Where does Mark D Young Appraisal Services get the data used to estimate values in Ada County or other areas?(List of questions) One of the primary activities of an appraiser is to gather data. Data can be classified as either Specific or General. Specific data is from the property itself; Location, condition, amenities, size and other specific data are gathered by the appraiser while on site.
General data is received from a variety of places. Local Multiple Listing Services (MLS) have information on recently sold homes that could be used as comparables. Tax records and other courthouse documents verify actual sales prices in a market. Flood zone data is gathered from FEMA data outlets, such as a la mode's InterFlood system.
And last but not least, the appraiser assimilates general data from his or her collective knowledge gained from doing assignments for other properties in the same market.
What can a full appraisal do for me?(List of questions) If you're making any kind of financial decision and the value of your home matters, you'll want a full appraisal. For those selling a home, you'll want to figure out the price that gets you the most profit but also ensures you don't have to wait too long for a buyer to show up; an appraisal can help with that. If you're buying, it makes sure you don't overpay. For people settling an estate or divorce, an appraisal from Mark D Young Appraisal Services is the best way to ensure assets are split up properly. Simply put, a home is often the single, largest financial asset anybody owns. Without knowing its real value, wise financial decisions are impossible.
My mortgage statement has an item on it for PMI? Can I get rid of that?(List of questions) PMI is the common abbreviation for for Private Mortgage Insurance. It takes care of the lender if a borrower is unable to pay on the loan and the market price of the home is less than what is owed on the loan. Once you can prove the amount you owe on your home is less than 80% of the home's market value, you can make a case to your lender to drop the PMI.
How do I get ready for the appraiser?(List of questions) We start with an inspection of the property. During this process, we will come to your home and measure it, determine the layout of the rooms inside, confirm all aspects of the home's general condition, and take several photos of your house for inclusion in the report. On the home's interior, pick up any clutter and make sure we can get to things like furnaces and water heaters. On the outside, trim any landscaping so we can be free to get an accurate measurement of outside walls.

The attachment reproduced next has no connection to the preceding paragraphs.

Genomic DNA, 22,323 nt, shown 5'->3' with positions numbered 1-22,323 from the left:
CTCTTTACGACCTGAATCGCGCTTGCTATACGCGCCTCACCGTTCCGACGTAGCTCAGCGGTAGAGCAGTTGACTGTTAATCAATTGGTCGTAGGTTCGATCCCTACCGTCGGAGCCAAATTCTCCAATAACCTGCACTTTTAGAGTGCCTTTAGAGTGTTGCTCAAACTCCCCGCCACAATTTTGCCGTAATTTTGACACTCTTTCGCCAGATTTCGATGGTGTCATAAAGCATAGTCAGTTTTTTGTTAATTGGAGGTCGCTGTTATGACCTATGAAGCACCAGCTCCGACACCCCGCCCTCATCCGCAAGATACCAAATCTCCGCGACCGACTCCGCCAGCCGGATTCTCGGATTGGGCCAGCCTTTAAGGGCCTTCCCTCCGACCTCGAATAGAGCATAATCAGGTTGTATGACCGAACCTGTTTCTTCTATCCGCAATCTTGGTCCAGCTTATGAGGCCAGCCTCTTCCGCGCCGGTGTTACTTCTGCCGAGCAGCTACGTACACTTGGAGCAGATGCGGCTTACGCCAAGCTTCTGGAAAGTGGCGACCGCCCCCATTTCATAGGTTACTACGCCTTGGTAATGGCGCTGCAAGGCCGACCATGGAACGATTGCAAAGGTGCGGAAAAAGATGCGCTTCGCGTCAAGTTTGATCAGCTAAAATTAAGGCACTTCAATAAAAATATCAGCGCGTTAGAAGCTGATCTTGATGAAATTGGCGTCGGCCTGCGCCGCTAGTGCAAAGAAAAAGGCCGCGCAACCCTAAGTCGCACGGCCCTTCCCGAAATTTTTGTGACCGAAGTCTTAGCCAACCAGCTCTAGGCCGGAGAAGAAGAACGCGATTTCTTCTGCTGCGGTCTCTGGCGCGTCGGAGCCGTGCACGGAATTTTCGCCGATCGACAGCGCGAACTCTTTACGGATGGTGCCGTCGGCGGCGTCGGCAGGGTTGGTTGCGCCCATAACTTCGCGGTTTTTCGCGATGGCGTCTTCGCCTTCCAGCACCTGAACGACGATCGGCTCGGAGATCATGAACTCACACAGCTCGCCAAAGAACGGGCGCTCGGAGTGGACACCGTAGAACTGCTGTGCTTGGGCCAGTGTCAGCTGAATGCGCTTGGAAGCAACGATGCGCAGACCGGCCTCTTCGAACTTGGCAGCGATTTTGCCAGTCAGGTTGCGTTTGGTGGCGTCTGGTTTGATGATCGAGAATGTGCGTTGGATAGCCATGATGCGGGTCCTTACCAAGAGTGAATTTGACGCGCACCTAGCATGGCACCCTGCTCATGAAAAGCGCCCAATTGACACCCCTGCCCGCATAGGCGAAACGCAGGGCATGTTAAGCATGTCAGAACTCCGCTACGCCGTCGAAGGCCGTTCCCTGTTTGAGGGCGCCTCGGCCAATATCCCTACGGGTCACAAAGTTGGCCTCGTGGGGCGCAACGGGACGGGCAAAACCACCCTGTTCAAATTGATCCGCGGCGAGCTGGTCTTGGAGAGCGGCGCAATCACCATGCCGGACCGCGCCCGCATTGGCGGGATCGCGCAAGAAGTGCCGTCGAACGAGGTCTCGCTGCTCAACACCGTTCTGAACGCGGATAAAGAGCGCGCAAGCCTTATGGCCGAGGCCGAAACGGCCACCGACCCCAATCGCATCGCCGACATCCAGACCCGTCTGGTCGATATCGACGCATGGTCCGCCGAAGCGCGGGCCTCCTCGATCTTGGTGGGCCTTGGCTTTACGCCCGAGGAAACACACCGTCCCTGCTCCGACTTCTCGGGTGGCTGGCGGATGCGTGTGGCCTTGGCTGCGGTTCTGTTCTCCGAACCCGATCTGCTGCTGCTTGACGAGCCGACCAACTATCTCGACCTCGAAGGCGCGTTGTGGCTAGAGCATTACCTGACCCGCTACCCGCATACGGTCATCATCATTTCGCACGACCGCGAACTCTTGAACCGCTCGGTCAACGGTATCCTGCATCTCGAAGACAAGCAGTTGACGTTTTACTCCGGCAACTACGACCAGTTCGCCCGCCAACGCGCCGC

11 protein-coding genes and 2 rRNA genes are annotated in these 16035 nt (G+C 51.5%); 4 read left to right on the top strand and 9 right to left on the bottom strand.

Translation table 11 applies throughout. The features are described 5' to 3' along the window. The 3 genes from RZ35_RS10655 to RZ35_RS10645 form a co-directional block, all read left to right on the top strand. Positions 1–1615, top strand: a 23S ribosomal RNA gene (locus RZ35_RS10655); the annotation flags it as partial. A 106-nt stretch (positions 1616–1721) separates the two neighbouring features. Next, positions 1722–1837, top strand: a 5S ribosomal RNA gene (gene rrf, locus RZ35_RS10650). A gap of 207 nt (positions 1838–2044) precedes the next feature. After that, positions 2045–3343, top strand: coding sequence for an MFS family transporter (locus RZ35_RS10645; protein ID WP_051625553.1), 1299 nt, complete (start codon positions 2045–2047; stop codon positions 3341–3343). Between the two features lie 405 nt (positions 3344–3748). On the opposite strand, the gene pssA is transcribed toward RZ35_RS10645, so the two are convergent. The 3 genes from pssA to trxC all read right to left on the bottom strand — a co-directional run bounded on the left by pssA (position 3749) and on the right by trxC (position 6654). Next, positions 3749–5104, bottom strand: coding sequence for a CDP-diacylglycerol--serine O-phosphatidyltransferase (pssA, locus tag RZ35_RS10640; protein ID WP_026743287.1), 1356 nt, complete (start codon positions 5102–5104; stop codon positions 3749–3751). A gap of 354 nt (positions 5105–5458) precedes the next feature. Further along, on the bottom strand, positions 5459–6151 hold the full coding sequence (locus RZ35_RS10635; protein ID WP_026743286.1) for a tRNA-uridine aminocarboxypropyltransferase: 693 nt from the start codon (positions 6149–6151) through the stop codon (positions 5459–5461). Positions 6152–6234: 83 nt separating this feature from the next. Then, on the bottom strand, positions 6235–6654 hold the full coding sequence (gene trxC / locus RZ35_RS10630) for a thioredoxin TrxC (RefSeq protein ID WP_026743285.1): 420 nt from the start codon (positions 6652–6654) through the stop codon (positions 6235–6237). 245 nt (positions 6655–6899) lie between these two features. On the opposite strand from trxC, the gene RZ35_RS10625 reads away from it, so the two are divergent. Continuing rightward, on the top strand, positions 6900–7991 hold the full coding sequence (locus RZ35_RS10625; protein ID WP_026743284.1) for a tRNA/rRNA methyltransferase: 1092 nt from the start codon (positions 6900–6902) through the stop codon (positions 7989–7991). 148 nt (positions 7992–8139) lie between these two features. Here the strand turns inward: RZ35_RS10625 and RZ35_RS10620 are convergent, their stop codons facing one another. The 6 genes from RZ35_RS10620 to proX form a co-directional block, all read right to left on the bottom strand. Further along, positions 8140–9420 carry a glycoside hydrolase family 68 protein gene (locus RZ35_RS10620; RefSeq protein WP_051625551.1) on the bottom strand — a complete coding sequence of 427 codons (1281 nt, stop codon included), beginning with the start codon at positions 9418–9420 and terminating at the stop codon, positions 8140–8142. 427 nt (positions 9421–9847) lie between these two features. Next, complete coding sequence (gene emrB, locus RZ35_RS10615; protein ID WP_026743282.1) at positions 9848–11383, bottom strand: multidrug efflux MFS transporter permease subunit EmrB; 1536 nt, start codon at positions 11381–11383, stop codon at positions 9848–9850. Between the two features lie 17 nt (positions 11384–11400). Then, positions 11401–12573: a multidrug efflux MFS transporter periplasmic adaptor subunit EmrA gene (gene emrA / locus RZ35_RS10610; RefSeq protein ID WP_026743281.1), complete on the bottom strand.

To help speed things along as well as ensure a more accurate report, try if possible to have the following items:
How does an appraiser define "Market Value"?(List of questions) In real estate appraising, Market Value is commonly defined as:
Once complete, who actually owns the appraisal report?(List of questions) In most real estate transactions, the appraisal is ordered by the lender. Even though it's the buyer that eventually pays for the report, the lender is the intended user. The buyer is certainly entitled to a copy of the appraisal - it's usually included with all the other closing documents - but is not allowed to use the report for any other purpose without permission from the lender.
It's different when it's the homeowner engaging the appraiser for things outside securing a mortgage. In these scenarios, the appraiser may define the purpose of the appraisal; for PMI removal, or estate planning or tax challenges, for example. If not noted otherwise, the home owner can use the appraisal for any purpose.
Are some home improvements more worthwhile than others?(List of questions) It really depends on the market. For example, putting in an inline humidifier could be nice in arid regions, but completely useless near the coast!
No matter where you go, however, renovating a kitchen is almost always a safe investment. One recent study revealed that putting $20,000 into a kitchen remodel would add about $17,500 to the value of the home - or about an 88% return on investment. Bathrooms weren't far behind, yielding 85%. On the contrary, something that may not increase your value would be painting just for the sake of redecorating.